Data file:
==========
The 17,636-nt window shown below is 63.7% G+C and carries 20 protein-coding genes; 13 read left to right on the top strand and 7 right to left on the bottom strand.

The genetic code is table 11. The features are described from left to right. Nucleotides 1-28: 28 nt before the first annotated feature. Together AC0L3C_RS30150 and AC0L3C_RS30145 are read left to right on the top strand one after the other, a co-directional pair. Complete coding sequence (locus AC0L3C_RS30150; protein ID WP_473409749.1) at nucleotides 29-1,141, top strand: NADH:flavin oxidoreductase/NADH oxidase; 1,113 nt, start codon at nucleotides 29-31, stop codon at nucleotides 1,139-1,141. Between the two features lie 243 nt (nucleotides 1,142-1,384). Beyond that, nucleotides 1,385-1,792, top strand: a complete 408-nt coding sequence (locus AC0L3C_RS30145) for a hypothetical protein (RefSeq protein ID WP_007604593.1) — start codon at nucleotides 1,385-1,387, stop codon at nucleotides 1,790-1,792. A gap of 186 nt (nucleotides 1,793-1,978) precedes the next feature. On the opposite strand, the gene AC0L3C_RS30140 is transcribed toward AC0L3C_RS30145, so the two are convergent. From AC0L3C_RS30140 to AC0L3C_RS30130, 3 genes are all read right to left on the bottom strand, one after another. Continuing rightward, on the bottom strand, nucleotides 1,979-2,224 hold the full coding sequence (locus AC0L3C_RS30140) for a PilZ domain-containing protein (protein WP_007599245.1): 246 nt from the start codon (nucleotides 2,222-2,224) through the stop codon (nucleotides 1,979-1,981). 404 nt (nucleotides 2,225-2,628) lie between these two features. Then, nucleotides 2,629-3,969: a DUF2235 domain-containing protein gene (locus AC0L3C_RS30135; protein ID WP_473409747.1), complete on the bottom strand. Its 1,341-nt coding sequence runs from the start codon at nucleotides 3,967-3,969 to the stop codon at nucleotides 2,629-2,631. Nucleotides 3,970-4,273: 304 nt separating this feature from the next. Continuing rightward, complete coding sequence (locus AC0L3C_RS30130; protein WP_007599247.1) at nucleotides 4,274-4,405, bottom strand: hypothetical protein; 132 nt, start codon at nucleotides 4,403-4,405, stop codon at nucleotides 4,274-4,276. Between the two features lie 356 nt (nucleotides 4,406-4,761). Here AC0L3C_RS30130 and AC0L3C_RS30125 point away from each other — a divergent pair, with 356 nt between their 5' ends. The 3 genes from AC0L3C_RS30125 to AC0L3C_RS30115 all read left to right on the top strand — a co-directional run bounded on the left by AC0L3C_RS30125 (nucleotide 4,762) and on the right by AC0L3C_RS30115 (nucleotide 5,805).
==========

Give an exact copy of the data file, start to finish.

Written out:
The 17,636-nt window shown below is 63.7% G+C and carries 20 protein-coding genes; 13 read left to right on the top strand and 7 right to left on the bottom strand.

The genetic code is table 11. The features are described from left to right. Nucleotides 1-28: 28 nt before the first annotated feature. Together AC0L3C_RS30150 and AC0L3C_RS30145 are read left to right on the top strand one after the other, a co-directional pair. Complete coding sequence (locus AC0L3C_RS30150; protein ID WP_473409749.1) at nucleotides 29-1,141, top strand: NADH:flavin oxidoreductase/NADH oxidase; 1,113 nt, start codon at nucleotides 29-31, stop codon at nucleotides 1,139-1,141. Between the two features lie 243 nt (nucleotides 1,142-1,384). Beyond that, nucleotides 1,385-1,792, top strand: a complete 408-nt coding sequence (locus AC0L3C_RS30145) for a hypothetical protein (RefSeq protein ID WP_007604593.1) — start codon at nucleotides 1,385-1,387, stop codon at nucleotides 1,790-1,792. A gap of 186 nt (nucleotides 1,793-1,978) precedes the next feature. On the opposite strand, the gene AC0L3C_RS30140 is transcribed toward AC0L3C_RS30145, so the two are convergent. From AC0L3C_RS30140 to AC0L3C_RS30130, 3 genes are all read right to left on the bottom strand, one after another. Continuing rightward, on the bottom strand, nucleotides 1,979-2,224 hold the full coding sequence (locus AC0L3C_RS30140) for a PilZ domain-containing protein (protein WP_007599245.1): 246 nt from the start codon (nucleotides 2,222-2,224) through the stop codon (nucleotides 1,979-1,981). 404 nt (nucleotides 2,225-2,628) lie between these two features. Then, nucleotides 2,629-3,969: a DUF2235 domain-containing protein gene (locus AC0L3C_RS30135; protein ID WP_473409747.1), complete on the bottom strand. Its 1,341-nt coding sequence runs from the start codon at nucleotides 3,967-3,969 to the stop codon at nucleotides 2,629-2,631. Nucleotides 3,970-4,273: 304 nt separating this feature from the next. Continuing rightward, complete coding sequence (locus AC0L3C_RS30130; protein WP_007599247.1) at nucleotides 4,274-4,405, bottom strand: hypothetical protein; 132 nt, start codon at nucleotides 4,403-4,405, stop codon at nucleotides 4,274-4,276. Between the two features lie 356 nt (nucleotides 4,406-4,761). Here AC0L3C_RS30130 and AC0L3C_RS30125 point away from each other — a divergent pair, with 356 nt between their 5' ends. The 3 genes from AC0L3C_RS30125 to AC0L3C_RS30115 all read left to right on the top strand — a co-directional run bounded on the left by AC0L3C_RS30125 (nucleotide 4,762) and on the right by AC0L3C_RS30115 (nucleotide 5,805).